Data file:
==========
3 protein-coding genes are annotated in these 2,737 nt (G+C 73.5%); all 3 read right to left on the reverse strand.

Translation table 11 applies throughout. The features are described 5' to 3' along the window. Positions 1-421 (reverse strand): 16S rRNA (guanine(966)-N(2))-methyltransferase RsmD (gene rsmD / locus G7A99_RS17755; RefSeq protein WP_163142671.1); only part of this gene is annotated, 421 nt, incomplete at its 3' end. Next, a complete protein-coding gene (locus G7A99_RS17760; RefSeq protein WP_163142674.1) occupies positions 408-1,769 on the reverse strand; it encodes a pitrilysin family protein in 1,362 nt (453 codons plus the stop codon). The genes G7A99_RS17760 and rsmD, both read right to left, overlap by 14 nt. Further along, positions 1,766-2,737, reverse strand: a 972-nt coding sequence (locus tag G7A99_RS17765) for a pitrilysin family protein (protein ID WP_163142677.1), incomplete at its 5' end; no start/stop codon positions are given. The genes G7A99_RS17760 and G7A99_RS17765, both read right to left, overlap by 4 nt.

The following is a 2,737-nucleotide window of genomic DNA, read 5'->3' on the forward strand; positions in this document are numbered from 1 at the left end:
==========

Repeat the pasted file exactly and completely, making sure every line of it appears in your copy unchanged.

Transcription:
3 protein-coding genes are annotated in these 2,737 nt (G+C 73.5%); all 3 read right to left on the reverse strand.

Translation table 11 applies throughout. The features are described 5' to 3' along the window. Positions 1-421 (reverse strand): 16S rRNA (guanine(966)-N(2))-methyltransferase RsmD (gene rsmD / locus G7A99_RS17755; RefSeq protein WP_163142671.1); only part of this gene is annotated, 421 nt, incomplete at its 3' end. Next, a complete protein-coding gene (locus G7A99_RS17760; RefSeq protein WP_163142674.1) occupies positions 408-1,769 on the reverse strand; it encodes a pitrilysin family protein in 1,362 nt (453 codons plus the stop codon). The genes G7A99_RS17760 and rsmD, both read right to left, overlap by 14 nt. Further along, positions 1,766-2,737, reverse strand: a 972-nt coding sequence (locus tag G7A99_RS17765) for a pitrilysin family protein (protein ID WP_163142677.1), incomplete at its 5' end; no start/stop codon positions are given. The genes G7A99_RS17760 and G7A99_RS17765, both read right to left, overlap by 4 nt.

The following is a 2,737-nucleotide window of genomic DNA, read 5'->3' on the forward strand; positions in this document are numbered from 1 at the left end: